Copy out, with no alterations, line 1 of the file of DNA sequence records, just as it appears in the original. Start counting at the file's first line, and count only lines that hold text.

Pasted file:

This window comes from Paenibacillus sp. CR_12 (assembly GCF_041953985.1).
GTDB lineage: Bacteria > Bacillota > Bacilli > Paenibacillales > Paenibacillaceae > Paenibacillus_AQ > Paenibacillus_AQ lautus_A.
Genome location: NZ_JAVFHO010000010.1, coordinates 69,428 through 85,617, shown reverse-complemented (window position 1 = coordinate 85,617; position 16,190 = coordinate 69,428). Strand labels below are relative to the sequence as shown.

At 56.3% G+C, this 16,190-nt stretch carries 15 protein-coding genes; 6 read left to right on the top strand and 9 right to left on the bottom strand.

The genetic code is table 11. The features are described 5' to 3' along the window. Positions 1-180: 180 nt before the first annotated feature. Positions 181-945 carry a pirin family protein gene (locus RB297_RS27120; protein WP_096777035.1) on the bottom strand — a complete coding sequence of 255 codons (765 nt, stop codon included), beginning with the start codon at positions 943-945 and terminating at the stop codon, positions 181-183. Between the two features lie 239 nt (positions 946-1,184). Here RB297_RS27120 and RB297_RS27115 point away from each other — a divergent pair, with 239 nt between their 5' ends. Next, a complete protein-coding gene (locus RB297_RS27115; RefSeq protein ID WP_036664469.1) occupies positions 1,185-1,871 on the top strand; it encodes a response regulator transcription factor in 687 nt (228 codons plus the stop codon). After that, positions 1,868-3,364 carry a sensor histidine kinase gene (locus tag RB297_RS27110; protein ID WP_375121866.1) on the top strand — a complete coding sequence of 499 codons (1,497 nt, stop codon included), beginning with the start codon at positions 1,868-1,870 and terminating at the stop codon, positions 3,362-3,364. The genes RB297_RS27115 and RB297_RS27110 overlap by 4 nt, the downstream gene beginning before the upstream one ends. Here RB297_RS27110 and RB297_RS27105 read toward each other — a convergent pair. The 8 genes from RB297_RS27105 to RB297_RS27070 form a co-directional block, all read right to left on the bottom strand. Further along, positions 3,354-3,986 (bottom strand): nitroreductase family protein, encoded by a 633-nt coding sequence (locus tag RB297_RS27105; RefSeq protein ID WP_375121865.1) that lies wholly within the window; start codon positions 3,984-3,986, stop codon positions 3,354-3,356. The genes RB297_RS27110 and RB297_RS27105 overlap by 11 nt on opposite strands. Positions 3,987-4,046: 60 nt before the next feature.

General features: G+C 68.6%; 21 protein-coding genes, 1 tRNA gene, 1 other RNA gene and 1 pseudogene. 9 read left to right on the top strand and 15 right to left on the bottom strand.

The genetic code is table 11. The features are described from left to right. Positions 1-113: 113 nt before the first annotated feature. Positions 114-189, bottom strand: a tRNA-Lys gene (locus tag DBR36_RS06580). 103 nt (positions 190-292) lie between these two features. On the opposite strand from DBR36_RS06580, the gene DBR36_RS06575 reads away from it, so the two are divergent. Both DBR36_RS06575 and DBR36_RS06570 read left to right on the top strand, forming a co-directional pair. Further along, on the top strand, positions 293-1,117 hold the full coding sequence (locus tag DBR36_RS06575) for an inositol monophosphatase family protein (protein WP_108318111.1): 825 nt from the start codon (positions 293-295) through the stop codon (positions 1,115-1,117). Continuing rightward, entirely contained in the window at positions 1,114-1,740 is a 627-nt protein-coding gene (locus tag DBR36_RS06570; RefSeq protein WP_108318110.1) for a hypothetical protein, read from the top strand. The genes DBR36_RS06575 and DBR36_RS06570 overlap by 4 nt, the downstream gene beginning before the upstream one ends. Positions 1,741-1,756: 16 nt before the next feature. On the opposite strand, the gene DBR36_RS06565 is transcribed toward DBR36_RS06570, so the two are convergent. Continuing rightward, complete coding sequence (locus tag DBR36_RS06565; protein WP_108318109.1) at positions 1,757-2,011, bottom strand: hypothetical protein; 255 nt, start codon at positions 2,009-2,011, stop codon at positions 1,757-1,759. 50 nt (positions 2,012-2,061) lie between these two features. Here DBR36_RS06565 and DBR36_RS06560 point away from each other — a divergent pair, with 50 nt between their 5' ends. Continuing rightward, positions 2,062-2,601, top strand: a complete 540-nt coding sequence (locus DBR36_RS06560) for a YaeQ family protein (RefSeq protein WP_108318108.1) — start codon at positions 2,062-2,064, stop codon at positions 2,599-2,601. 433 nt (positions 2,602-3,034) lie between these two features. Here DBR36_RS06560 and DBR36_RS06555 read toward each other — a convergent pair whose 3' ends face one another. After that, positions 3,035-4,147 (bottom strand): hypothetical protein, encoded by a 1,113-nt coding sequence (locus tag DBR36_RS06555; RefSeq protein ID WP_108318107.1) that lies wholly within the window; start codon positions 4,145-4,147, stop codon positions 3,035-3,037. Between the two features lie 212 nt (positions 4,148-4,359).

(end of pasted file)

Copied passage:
This window comes from Paenibacillus sp. CR_12 (assembly GCF_041953985.1).